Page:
New Report by Immigrants’ Rights Clinic & Detention Watch Network Calls for Alternatives to Immigration Detention


Publish Date:
August 25, 2010
Detention Watch Network and Stanford Law School
Related Person(s):


Washington, D.C., August 25, 2010—Detention Watch Network and Stanford Law School’s Immigrants’ Rights Clinic today issued a report calling on the Obama administration to reduce the unprecedented rate of immigration detention by adopting cost-effective, community-based alternatives that have already been implemented internationally and domestically.

According to the report, pilot programs in the United States and abroad have demonstrated that community-based alternatives to detention are cheaper, more effective, and more humane than the current U.S. immigration detention system. Specifically, the report recommends “alternatives to detention” or ATDs that rely on collaboration between the Department of Homeland Security (DHS) and local non-governmental organizations. The programs provide for the release of individuals from detention and ensure compliance with immigration procedures through a mixture of traditional caseworker monitoring and referral to community services.

Jacqueline Esposito, policy director at Detention Watch Network, one of the report’s authors, explained, “By ensuring that immigrants can access appropriate case management and necessary resources, such as stable housing, medical care, and legal counsel, ATD programs increase participants’ ability to prepare their immigration cases, which in turn promotes efficiency and fairness in the court process.”

The report explains that ATDs allow for the humane release of individuals who would otherwise be held for months or years in prison-like conditions while their immigration cases are pending–individuals who include survivors of torture, asylum seekers, victims of human trafficking, families with small children, the elderly, the gravely ill, and long-time lawful permanent residents with certain prior convictions.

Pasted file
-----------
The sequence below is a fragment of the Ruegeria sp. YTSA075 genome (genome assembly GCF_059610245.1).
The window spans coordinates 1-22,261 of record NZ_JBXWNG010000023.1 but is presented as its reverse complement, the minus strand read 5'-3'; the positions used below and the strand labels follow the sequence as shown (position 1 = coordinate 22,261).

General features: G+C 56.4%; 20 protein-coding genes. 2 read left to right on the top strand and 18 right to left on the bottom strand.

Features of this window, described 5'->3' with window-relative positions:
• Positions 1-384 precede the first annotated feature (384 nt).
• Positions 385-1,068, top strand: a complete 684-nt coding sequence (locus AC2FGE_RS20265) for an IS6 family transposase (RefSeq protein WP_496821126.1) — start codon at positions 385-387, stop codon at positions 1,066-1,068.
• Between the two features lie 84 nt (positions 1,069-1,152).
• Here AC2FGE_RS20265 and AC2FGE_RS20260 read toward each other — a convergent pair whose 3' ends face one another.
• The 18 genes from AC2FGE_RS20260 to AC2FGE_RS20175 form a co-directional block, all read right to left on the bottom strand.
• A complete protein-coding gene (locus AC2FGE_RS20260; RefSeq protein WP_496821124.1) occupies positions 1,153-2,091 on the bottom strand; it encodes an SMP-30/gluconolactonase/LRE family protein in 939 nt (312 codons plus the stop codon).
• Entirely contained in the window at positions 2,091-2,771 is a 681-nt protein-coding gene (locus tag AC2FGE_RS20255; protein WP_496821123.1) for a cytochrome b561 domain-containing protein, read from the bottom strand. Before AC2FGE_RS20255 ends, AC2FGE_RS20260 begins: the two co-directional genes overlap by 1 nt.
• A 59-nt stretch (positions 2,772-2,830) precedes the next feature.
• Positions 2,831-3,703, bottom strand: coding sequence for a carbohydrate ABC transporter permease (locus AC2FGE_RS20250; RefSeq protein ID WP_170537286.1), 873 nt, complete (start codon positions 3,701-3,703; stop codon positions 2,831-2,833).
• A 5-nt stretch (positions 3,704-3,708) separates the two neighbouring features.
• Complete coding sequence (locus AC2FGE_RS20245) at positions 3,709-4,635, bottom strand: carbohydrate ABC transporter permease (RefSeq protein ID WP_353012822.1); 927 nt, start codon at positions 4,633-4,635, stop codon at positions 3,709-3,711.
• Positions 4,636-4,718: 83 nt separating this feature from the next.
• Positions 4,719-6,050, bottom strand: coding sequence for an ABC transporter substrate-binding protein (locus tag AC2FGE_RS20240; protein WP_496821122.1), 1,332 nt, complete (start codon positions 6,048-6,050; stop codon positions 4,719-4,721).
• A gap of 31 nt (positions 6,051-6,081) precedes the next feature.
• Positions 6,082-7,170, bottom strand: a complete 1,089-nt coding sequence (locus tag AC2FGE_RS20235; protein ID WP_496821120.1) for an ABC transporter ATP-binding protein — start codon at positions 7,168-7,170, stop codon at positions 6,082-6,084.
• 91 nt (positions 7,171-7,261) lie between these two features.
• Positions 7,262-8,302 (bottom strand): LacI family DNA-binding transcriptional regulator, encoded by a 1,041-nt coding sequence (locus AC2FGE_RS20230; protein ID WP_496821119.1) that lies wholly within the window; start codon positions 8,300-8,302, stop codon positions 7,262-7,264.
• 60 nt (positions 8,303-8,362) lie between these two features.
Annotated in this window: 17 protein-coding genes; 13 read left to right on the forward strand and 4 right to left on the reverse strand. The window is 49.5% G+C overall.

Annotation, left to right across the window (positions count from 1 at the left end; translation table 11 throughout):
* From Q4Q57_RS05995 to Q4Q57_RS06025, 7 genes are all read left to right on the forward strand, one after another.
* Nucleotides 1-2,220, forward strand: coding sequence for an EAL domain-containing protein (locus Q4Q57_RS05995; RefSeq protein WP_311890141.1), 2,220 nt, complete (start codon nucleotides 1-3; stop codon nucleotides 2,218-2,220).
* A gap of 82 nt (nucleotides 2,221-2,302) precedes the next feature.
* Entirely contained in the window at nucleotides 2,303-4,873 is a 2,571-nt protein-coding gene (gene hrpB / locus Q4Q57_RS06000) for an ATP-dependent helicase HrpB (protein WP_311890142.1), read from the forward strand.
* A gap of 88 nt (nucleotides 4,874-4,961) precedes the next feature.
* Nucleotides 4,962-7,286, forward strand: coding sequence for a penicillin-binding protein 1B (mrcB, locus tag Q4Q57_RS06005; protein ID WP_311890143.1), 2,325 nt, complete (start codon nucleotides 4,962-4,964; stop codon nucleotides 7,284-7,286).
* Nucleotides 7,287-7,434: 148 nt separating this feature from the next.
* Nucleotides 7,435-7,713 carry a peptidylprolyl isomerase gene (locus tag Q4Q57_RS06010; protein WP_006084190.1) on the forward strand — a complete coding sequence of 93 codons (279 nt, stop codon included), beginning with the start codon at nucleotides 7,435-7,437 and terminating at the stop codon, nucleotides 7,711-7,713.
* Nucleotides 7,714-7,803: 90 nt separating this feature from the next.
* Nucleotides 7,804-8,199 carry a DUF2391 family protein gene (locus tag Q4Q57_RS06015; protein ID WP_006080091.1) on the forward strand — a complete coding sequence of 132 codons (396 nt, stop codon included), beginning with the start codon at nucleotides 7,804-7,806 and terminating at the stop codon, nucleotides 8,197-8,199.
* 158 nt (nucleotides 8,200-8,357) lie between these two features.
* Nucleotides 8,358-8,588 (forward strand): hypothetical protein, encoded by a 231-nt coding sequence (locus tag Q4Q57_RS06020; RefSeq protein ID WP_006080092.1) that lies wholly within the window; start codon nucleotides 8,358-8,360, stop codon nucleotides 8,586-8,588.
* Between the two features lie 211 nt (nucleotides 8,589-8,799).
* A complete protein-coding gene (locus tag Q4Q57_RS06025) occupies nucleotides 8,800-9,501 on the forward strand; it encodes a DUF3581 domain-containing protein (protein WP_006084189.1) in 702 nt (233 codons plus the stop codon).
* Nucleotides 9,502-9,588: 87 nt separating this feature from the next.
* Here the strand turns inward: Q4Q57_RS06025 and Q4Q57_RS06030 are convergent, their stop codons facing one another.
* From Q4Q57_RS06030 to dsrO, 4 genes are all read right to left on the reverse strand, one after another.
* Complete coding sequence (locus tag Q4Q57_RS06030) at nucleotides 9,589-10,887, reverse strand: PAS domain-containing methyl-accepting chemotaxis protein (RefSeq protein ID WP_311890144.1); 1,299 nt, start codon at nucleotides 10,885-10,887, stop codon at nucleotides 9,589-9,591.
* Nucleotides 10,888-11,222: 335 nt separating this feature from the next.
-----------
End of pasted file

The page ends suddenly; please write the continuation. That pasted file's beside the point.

“Given the proven effectiveness of ATD programs, ICE should only be able to impose physical detention if it can articulate why a person is not suitable for release or an ATD program,” said Jayashri Srikantiah, director of the Immigrants’ Rights Clinic at Stanford Law School, who co-authored the report.

The report indicates that the current detention regime is riddled with abuses: individuals in detention experience mistreatment and neglect by detention guards; have virtually no ability to access lawyers for help with their immigration cases; wait for months and years in detention because of a clogged and inefficient immigration court system; and face incarceration far away from their families.

Although current law authorizes DHS to release immigrants outright on bond or parole, or release them into ATDs, the enforcement agency within DHS–Immigration and Customs Enforcement or ICE–routinely fails to do so. ICE has acknowledged an over-reliance on incarcerating immigrants in jails and prisons. Yet as the report indicates, the success of community-based ATDs has been repeatedly demonstrated by domestic pilot programs like the Vera Appearance Assistance Project (AAP); established immigration ATD programs in several other countries, including Australia, Canada, and Belgium; and ATD programs that have been used for decades in the criminal justice context.

A copy of the full report is available from the Immigrants’ Rights Clinic website.

Clinic students Stephen Dekovich, Michelle Parris, Michelle Reaves, and Jessica Spradling were instrumental in the drafting of this report.

For more information, contact:

Jayashri Srikantiah
Immigrants’ Rights Clinic of the Mills Legal Clinic at Stanford Law School

Jacqueline Esposito
Detention Watch Network
202.393.1044 x 223